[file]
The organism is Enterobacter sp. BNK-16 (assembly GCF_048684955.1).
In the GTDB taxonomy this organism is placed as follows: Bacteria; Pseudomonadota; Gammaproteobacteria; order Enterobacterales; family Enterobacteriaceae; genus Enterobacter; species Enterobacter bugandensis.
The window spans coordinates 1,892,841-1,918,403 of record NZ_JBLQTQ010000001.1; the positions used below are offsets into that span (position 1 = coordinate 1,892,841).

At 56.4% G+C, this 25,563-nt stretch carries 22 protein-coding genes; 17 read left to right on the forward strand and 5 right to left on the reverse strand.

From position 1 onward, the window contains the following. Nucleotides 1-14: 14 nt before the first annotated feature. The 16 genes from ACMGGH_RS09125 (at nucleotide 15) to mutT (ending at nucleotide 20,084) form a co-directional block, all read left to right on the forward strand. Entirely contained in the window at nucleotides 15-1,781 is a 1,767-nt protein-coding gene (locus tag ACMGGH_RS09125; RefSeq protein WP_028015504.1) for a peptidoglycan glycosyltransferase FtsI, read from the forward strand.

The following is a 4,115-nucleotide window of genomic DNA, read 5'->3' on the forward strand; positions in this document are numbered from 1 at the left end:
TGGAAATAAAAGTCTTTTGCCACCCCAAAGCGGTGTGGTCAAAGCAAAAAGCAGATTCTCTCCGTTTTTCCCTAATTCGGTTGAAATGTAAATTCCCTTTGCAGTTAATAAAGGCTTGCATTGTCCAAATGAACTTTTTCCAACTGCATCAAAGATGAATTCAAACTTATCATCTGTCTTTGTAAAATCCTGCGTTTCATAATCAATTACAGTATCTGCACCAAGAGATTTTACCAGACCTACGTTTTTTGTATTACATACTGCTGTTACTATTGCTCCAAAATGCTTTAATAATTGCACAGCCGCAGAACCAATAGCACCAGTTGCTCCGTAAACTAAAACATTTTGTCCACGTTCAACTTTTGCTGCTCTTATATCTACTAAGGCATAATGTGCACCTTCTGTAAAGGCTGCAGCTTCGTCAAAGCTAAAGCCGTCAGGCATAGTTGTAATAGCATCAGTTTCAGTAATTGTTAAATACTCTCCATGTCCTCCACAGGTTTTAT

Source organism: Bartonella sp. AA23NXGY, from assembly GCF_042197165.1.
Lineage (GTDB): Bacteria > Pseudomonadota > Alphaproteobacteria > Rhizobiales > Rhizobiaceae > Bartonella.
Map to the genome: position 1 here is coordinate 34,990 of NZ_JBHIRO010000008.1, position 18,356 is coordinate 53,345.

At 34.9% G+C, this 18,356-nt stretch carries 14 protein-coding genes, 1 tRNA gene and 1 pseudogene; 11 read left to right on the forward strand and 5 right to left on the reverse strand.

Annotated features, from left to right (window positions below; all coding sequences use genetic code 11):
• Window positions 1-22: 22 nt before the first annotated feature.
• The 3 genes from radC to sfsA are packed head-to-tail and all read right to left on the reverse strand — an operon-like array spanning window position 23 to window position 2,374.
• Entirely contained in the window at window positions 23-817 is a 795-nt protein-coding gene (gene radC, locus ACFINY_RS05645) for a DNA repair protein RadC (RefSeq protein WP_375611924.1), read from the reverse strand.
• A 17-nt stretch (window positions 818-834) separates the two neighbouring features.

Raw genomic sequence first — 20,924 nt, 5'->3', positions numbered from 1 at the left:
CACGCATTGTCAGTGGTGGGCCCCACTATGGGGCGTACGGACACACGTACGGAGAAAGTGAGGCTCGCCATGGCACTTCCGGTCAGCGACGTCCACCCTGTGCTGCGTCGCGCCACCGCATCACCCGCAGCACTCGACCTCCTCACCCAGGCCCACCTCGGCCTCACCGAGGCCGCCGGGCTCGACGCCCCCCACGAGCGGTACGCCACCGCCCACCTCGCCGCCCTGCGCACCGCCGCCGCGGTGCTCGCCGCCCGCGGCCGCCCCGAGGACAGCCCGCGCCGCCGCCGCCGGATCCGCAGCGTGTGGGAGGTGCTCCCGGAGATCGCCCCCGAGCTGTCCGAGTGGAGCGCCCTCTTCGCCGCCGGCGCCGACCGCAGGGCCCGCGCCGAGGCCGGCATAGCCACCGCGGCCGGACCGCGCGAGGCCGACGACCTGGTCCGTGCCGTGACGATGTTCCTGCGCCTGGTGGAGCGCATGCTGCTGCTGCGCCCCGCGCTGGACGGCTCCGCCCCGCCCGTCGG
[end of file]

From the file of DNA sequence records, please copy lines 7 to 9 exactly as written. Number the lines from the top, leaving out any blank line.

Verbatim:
TGGAAATAAAAGTCTTTTGCCACCCCAAAGCGGTGTGGTCAAAGCAAAAAGCAGATTCTCTCCGTTTTTCCCTAATTCGGTTGAAATGTAAATTCCCTTTGCAGTTAATAAAGGCTTGCATTGTCCAAATGAACTTTTTCCAACTGCATCAAAGATGAATTCAAACTTATCATCTGTCTTTGTAAAATCCTGCGTTTCATAATCAATTACAGTATCTGCACCAAGAGATTTTACCAGACCTACGTTTTTTGTATTACATACTGCTGTTACTATTGCTCCAAAATGCTTTAATAATTGCACAGCCGCAGAACCAATAGCACCAGTTGCTCCGTAAACTAAAACATTTTGTCCACGTTCAACTTTTGCTGCTCTTATATCTACTAAGGCATAATGTGCACCTTCTGTAAAGGCTGCAGCTTCGTCAAAGCTAAAGCCGTCAGGCATAGTTGTAATAGCATCAGTTTCAGTAATTGTTAAATACTCTCCATGTCCTCCACAGGTTTTAT

Source organism: Bartonella sp. AA23NXGY, from assembly GCF_042197165.1.
Lineage (GTDB): Bacteria > Pseudomonadota > Alphaproteobacteria > Rhizobiales > Rhizobiaceae > Bartonella.